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Unformatted text preview: .4; M .C. 6) a‘o ESQ" .~"\rchiteeturc 314 'l"lieor}--‘ and Criticism: Contemporary 'l‘rends and Developments Midterm Examination: Wednesday, 8:15-10:00arn (Harris Hall) Room 101 Student Name —_— Student ID No.______ Part I: Identify the author of each passage: (total 36 points) A. Michel Foucault (Discipline and Punish) B. Manfredo Tafiiri (L ’Architecture dans le Boudoir) C. Greg Lynn (On Animate Form) D. Frances Yates (Architecture and the Art of Memory) E. Frederic Jameson (Time and the Concept of Modernity) 1. E “modernity is not a concept, philosophical or otherwise, but rather a narrative category. It cannot be used without implying a before and after, without generating... the supplement of its opposite... namely, the unmodem, the premodern and eventually the postmodern.” 2. g “It raises the rather interesting thought, that a building lives, not only by its actual visible existence, but by its invisible reflection in the memories of generations of men. And this puts me in mind of the thought, that real buildings are the result of invisible plans in minds of architects. .. The design of the building is prior to its execution in material stuff.” ‘2 Xi‘Today, he who is willing to make architecture speak is forced to rely on materials empty of any and all meaning... We will therefore examine 1) those trends which respond to language as a purely technical neutrality, which set themselves against the destruction of language as it is generated by a bureaucratized architecture. . a mechanism of power reduced to its ideal form; its fimctioning, abstracted from any obstacle, resistance or fiiction, must be represented as a pure architectural and optical system: it is in fact a figure of political technology that may an must be detached from any specific use.” 4. k “The Panopticon must not be understood as a dream building: it is the diagram of ( E) “Concurrent with the Amsterdam housing project, we designed a coffee and tea 5 t for Alessi. .. We drew up a family of curves that were compatible when surfaced together, put those into a spreadsheet program, and generated fifty thousand variations of the cofiee pot. We found a way to manufacture them by heating aerospace-grade titanium to nine hundred degrees until it became sofi, using an oven depressurized to have the same atmosphere as Outer space. The titanium is then inflated into a CNC machined carbon mold by igniting argon gas between two welded sheets... So for a $1,000 premium you can create mass-produced art, allowing everybody to have a one-of-a-kind object.” “(a Please select and mark the best answer or answers for each of the following questions. 6. In architecture, as in language, the effect of denying a fix meaning adds a richness of possible connotations by intermittently hiding and unveiling its content. In this manner the authority of Language is brokeni the traditional role of knowledge is destabilized, the notion of a fixed author is undermined and the foundations of reason are overturned while language continues without fixed propositions. Derrida achieves this task of deconstruction, by assigning meaning, not to the fixed relationship between the word and its meaning, but through a visual system of: D a. avant-garde spectacle D b. technoscicnce D c. anti-humanism and post-humanism m d. indexical difference and differance D e. none of the above 7. In his designs for the Parc de la Villette, Paris (1984) Bernard Tschumi reinterprets the goals of a “deconstructivist architecture” by using: D a. mapping a series of landscape Parte, grids and superimpositions D b. constructing disjunctive spatial narratives and landscape topographies D c. utilizing abstract or indeterminate architectural figures that arise from arbitrary arrangements D d. punctuating the landscape with garden follies whose disturbing structural arrangement parody Constructivist architecture w c. all of the above 8. In the most simple of terms, Post-humanist practices in architecture replace the human artistic agent with other material agents, design machines or self-serving logics of production They undermine the value of the human producer. “The important question is whether individuals are granted some measure of autonomy, or, alternatively, are represented as subjects of these structural logics.” According to Michael Hays the use of anti-humanist and post-humanist design practices are already evident in the work of: D a. the Leonidov brothers D b. Mics van der Rohe and Ludwig Hilberseimer ac. Peter Eisenman and Bernhard Tschumi Cl d. Frank Gehry D c. all of the above 9 n his book The Open, Girogio Agamben, rephrases the question of post-humanisms, by asking: If we were never human agents, might we have always been productive animals? Seeing architecture from this point of View, “with non-human eyes,” might reveal still more fundamental structural logics in architecture. Agamben’s notion of “Animalities” or “Anthropogenesis,” underlies our contemporary theories of: m a. formal abstraction and avant-garde play D b. diagrammatic architectures D c. mapping information flows Jar/d. architectural space and environmental studies D 6. me of the above 0. The historical avant-garde exaggerated modern synthetic elements in unexpected ways, transformed them into the cornerstones of a revolutionary ethos using a radical polemic and a widespread use of subversive or disruptive artistic techniques. Although engaged in an all-encompassing nihilism, they ultimately succeeded in “elevating these autonomous artistic practices back into the praxis of everyday life.” In contrast, the contemporary repetition of these avant-garde practices merely serves to: Na. reinforce the conventions of our artistic institutions D b. undermine consumer logics D c. distort abstract design methods D d. disrupt the conventionality of architecture m. none of the above 11. Contemporary projects, such as Rem Koolhaas’ The Prada Store, New York City (2002) deliberately creating heightened commodity spaces by: D a. orchestrating grand spectacles for completing the visual act of consumption D b. activating constantly changing mobile displays with contrasting materials intended to extend the mystique of the brand D c. utilizing digital display screens to display alluring images only for distraction or their and shock value D d. arranging open theatrical spaces solely for the purpose of seeing and being seen. me. all ofthe above . In the Society of the Spectacle, Guy Debord gives us a precise date in which the “visual spectacle" began -- 1927. Which of the following reasons were given by Jonathan Crary for choosing this panicular date? D a. state governments and media corporations divided and regulated the broadcast spectrum H b. the first broadcast television transmission was perfected D c. James McKeen conducted the first psychological studies of human visual attention at Columbia University E d. The Jazz Singer was released, the first sound] image film K all of the above Part ll: Essay Questions (total 64 points) /g Choose two of the following questions and compose a brief essay response in a familiar writing style. 1. (The Devolution of the Sign) Modern architecture tried to preserve the value of the s_ign, to recognize the building arts as having l39_t_l_1__a programmatic material agenda and a rational discursive role (a social communicative fiinction). This argument was essential to our critical understanding of history and theory. Contemporary design practices, on the other hand, challenge the sign. 1.) Using architectural examples fioniygur readin s, or emplesfami iar to you, trace the demise of the architectural si n fiom flgdermsm to the Po — em, from 53m Deconstructivist architectures to the role of the Sp'eiaacle, and fi'om the Commodity Sign to the “coded practices” of contemporary productivities. 2.) Speculate as to the importance of this change, its actual effect on our understanding and, whether the sign (and architectural representation in general) can be avoided. i. Madlern archiR-CC'K'W‘C Jrr'x‘cd- to 9m5croc We came cE— 4cm— €qu \93 a\\ou5\w’) ‘Lk f; be More. ‘me Just» an or cementan to be Consumed. "is has a {moi-ion Cwuk ('6m50h.1} was in I ‘Meovm 00, Modernism was om Oc'rWPir out “91¢th \J \W\ MOWWNN 4’me woukti bell-CF W 02 on - ‘ MWKW\&-TD&N1 ,uxit’dn COVIRM€°(‘}"7 destfin (practices, 56m: «3an 15 bimrj mandala—ax VHW WWW Ldnoiofitcs DUNK We \MMoon QM W1 spectacle. .- | Kn CobeSiCX wa- (SM'V awe“ng ltn S‘kelvfl e. Uses Qanaato's gwmsrkes and. QW‘DO‘hOt‘S m conJoncheCdm {t VJ-UAA own '\&M\SJWP\OJ\’TM\oO\I\ w\1\d.m jg ' WM W‘IW Mfififianj. Tvfig ‘5 fine SW‘“ Kym“ *he' ckecmne 0‘? Moderm'sm (“me *0 make em otrdm \f‘ 'ch *Puresy“ germ. _ ' ' F GA ob ec't. (eggs -.Mocterm5m I where. “We. SWpA WOS no toners at!" 5r is We soNEHA'mg 4;? be: (Mdtond c .m hm Tr “'0 Mt lb . . “RA. has J‘M Age, baseline» j\otr-ielrxHamill/‘2, has 5N ~ \oecomL @- gmawo’r, an& an we»! a? “re. The \0U\\&.\V\0‘) l-K-SfiKi’ was 0. coMMW‘r curs Pog—k-MOoLarvusm becqu I1: is a .6ch . 1* knots m GAOLXKH “into mass pméwuz, (OWQomr‘ 6008.5 which cam be lomrxdladl aims. So\&- 4N5. W 310‘“ “1+ III! M Part II: Essay Questions 2. (Contemporary Productivities) The co emporary demise of history and criticism was paralleled by the emergence of new archi ralforms of productivity, of a renewed aesthetic appreciation and the 1 design machines intended for a “neo-liberal” society. Ifwe abandon ' tory and adopt the individualized role of technology, the naturalized vision of techn 'ence or the speculative fields of post-humanism and animalities, we achieve an unp eled level of serial production. 1.) Again, using precise examples from your readings, pies familiar to you, identify the unique systems of production inherent to media cultures, diagram architectures (of certainty or undecidabiliiy) anti-humanist and post-humanist p ' . 2,) Speculate as to how these strategies of production change the definition of design, the role of the artistic agent and the importance of the architecmml consumer. Parl II: Essay Questions _, 3. (Defending a Contemporary Avant-garde) In contemporary design practices, we intentionally lose architectural memory (the significance of the individual monument) and we reject the modern linear narrative for pow-temporalities or the cult of synchronicity (the constant desire to be in—sync with the present). This might be a method of overcoming the orthodoxy of the past, or a means to explore repressed or latent questions in contemporary design. 1.) Within this context of repetition, and eternal return, how would you define the role of a contemporary avant— garde. 2.) Using only familiar examples, explain how this avant-garde architecture might escape its own redundancy to serve some ethical social purpose. Archifiecm usedz to lot odor:us manor-j Omar Monomw‘r. in we beasmn‘mg ankisettum gcruca as a five 0"” Media in rowan {n-ForMaL-‘élovx woutci vesicle. “500 “Mug. JKS‘H— fie-{.91 boxkdiflo); Cw‘é, KW“ abokfi' MN; Bbe o-( omr Mics ivx \rushomj _ New log; We “we “my “50 we We wen-won «Manama; w ern'K-vne} prays 9M \u‘H—r 46M— mi‘erm‘i’ amdkfimdlsiolq, PTd/{tht’wvc \AeLS CJo\Ut& WWUC‘M mod-armsmipossr,Mo&misml a—€C°“‘3*WCEWCSW,O~MOVU) cm to awake. ox mw architectw‘e, TN. conktMpomvy manhofimi. TecWAdocw is one of m . ‘_'-'-‘—F'-: - CJ'LHLr/A gm; m MAX; Wsewvfi, as t& \5 always euolvmf. we cam no low?!” sttr toe ‘m-sjac u)\"d/\ M (arts-cunt of how-‘1 fies V3 M (305*- Teckndxoow 'ig qlKouSmj us to become. Moul‘bfitchhwe’mli- pm& sle/“62)- Pkaaoo& 67¢ka a? wzs Noemi )0?— ?mnk— Gcm‘f's noch mcludma Ed; MM%%,'M 04nd 'Jd/VL brews Cancer”? ml).TV~mua\h JAM. (206%an o? \A‘xs Wanna sthome, he Ls mom to speak at mm osmivefl'w‘i uéxnfi Forms WM’ Lax/UK, WWW mamH/«Lafi be (“\Lo’mA—cdl. UURW lcaclrww’toc‘v] 'deridlhc‘] Lonkvhfmmj m‘fin’m owe odd-e. 40:3 Aways QEQW. This chews US to cit—ch1 {its oven «dun&ouf‘t7fiasfié. 6-Wi‘n‘] 'L-k W 099“de +9 58ch CL (Sr-miter PUrPos—e. "1* can bLCorwa, Wm 'kvxmfl 303k Ck. budddnfi. 0\ little Short- "immut- r L500 Mmfiv“) pwm‘l’S WW Comm (In wmol p.114 Bauolnflml Study Guide for Preceptorial ARCH 314 WHIP, idler/1 WM - nw’ W‘l — tough/‘3 Inscribing the Subject of Modernism - Mies van der Rohe’s 1922 skyscraper and the new compositional methods - Crisis of humanism and critical mediation . - Beaudrillard signs and meanings ' Q‘VW" ‘“‘*e5 mm“ +0 M ("3” - Artistic creation - Hilberseimer’s definition of Dadaism Posthuman Agency - actor-network theory definition(technoscience) - how signs are understood by posthumanist and poststructuralist - the important question of posthumanism — what form posthumanism takes Idea of the Avant—garde — the beginning/history of avant~garde - elitism vs. antielitism - Fourierism - Nonconformity of avant-garde - Calinescu’s style of avant-garde - Conditions of avant-garde; and the death of avant—garde Colomina — Talk about the American avant—garde of housing prototypes in museums Spectacle, Attention, Counter-Memory - understand the year Debord chose as the year of the spectacle, an why he chose - that year 1127- cmbm at {twistw .pnmm‘. of jewel-3w“ Music sham Mpfibvl Pldvvfi - Debord’s two types of spectacles Concurlvn’ced ' #5554 " of! “WW9 “flu? _ U5“ "(up-huhka ,olu'wcrhcj L’espirit Nouveau L“ h“ (’9 mhd§ - how mass-production effects sociear and architecture - bidet as art or object ' Damwfrs W‘hifl- MM H17 “ e fiwwlig - Corbu’s ideas on what a museum should be— mifiurgfi - How Corbu distances himself from avant-garde - Understand Corbu’s ribbon—window’ W"? Wd' 6’“ f‘cfi‘t/ “55°” RH: View? Baudrillard, System of Objects & Consumerism - the change in advertisi and why - ® traditional morality vs. dvertising philosophy 0 (bi/‘6’“ b 1"“ ‘7qu - understand positives and negatives of universal code ® 6-) discs W5" dewt Q over siwupufied Foucault, Disciple, etc. - understand the panopticon and how it works - th d ali of 3110 ticons and how its 3 stern works 6 11 W p p “m? D- S‘IXPV “A Pope( 4w,“ booLJ‘, ?~0¢'\|th+ W; m (fit-2e! {are 6.15ng ‘a’flll wwkeS ,- (WWWMY - baqzm (M volt/We i Submcm Mathematics of Ideal Villa 05 056 A Mums J - what is beauty knml-o‘emfiy , P‘OWMM- /Q.M\9i\§—l:e$ 3M0- walowg - roofs on the two prototypes Boa-ac Guam“ 05. 9| 17—“ ~ freedoms of plans of both Palladio and Corbusier Immhmimlple mm 6 Example test questions from preceptorial: 1. Through the housing prototypes placed in museum gardens, how does the avant~ garde reach Americans and respond to a post-war society? 2. Who’s definition of Dadaism was as follows: it fulfilled the constestatory obligation of art to resist the security of habit and explode the nostalgia for a reconciliation between subject and object no longer possible, while remaining a ‘primitive’ will to form. A. Hilberseimer B. Dada C. Derrida D. Le Corbusier \ (been wok houses in W Coo/i'j‘x-FILS 0F museum; .. WS‘: Wd'ucfion ...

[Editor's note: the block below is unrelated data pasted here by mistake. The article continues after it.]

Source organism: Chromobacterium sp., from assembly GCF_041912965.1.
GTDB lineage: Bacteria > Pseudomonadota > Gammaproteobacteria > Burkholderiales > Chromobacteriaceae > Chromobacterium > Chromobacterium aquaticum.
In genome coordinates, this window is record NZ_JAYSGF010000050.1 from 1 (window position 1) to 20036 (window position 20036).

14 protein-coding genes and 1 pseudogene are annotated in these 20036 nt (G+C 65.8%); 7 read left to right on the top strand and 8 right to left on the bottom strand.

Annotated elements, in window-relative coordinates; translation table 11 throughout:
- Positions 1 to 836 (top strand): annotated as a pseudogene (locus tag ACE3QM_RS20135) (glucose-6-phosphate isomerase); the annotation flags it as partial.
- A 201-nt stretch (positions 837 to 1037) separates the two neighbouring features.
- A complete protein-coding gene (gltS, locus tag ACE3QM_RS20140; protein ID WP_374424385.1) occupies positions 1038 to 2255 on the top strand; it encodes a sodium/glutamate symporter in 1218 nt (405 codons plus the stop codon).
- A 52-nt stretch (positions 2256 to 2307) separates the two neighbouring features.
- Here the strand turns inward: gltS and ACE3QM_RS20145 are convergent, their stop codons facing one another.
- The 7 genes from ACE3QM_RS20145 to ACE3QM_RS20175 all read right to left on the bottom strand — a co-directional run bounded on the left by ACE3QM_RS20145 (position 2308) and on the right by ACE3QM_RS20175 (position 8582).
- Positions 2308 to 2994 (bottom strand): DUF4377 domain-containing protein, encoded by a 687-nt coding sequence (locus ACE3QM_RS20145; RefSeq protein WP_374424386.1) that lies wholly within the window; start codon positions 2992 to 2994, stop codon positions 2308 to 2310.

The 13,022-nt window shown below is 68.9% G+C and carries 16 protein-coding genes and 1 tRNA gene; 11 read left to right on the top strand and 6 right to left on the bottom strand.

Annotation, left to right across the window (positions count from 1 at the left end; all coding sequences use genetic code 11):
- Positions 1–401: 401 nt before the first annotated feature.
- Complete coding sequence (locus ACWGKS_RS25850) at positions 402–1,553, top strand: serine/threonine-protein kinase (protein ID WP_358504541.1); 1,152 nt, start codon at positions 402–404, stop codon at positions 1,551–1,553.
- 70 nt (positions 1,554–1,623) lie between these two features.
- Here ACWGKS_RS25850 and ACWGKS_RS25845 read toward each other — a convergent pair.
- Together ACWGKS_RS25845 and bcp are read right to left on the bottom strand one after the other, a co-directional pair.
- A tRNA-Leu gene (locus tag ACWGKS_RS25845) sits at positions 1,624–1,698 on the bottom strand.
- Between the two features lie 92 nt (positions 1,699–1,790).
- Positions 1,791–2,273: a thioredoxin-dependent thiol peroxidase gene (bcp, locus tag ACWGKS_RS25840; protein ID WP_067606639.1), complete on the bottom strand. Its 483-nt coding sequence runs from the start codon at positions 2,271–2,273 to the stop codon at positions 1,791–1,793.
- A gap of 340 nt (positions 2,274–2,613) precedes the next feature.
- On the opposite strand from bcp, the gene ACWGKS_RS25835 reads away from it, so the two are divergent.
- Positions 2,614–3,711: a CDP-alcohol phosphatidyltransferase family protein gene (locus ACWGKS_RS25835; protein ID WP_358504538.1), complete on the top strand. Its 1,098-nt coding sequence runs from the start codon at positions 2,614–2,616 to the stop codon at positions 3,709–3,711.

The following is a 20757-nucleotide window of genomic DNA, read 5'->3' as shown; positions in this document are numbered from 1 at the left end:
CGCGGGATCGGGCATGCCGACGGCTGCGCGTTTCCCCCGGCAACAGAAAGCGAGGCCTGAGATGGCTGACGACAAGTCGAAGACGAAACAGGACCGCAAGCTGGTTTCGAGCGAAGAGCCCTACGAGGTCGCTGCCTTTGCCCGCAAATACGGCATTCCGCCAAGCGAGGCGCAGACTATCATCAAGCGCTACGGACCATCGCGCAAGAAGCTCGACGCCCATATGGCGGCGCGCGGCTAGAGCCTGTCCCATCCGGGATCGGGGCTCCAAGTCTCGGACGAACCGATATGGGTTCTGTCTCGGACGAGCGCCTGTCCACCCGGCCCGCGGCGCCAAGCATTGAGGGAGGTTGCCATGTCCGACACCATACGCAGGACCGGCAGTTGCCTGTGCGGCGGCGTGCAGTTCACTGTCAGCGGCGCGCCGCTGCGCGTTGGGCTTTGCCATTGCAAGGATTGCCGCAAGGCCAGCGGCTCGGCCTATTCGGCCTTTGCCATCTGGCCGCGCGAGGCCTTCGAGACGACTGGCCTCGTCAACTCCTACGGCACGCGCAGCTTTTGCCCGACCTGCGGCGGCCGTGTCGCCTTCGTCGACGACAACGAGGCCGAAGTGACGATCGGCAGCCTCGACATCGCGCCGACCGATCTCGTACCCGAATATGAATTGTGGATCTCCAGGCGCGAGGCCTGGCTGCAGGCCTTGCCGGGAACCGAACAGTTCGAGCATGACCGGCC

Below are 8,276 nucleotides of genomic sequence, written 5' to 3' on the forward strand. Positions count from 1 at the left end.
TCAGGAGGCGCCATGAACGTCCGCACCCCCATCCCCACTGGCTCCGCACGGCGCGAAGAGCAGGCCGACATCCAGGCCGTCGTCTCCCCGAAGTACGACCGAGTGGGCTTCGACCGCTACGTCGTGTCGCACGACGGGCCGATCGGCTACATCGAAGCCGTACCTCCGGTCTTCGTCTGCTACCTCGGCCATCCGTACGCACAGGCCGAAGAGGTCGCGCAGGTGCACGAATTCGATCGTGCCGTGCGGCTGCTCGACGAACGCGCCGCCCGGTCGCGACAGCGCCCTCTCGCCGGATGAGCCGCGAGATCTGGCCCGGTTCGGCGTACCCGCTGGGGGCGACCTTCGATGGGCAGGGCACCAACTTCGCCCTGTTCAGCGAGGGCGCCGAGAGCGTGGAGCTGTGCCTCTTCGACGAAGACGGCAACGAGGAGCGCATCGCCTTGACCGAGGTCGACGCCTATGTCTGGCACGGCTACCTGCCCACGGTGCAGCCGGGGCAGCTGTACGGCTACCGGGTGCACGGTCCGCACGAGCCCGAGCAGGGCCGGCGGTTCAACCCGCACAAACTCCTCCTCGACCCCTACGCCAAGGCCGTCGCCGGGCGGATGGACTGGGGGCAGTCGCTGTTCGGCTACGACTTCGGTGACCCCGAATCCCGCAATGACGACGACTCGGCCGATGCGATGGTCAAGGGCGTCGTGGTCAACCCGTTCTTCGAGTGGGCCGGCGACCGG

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This test prep was uploaded on 02/20/2008 for the course ARCH 314 taught by Professor Wolf during the Fall '06 term at USC.

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ARCH 314 Fall- - .4 M.C 6 a‘o ESQ".~"\rchiteeturc 314'l"lieor-‘ and Criticism Contemporary'l‘rends and Developments Midterm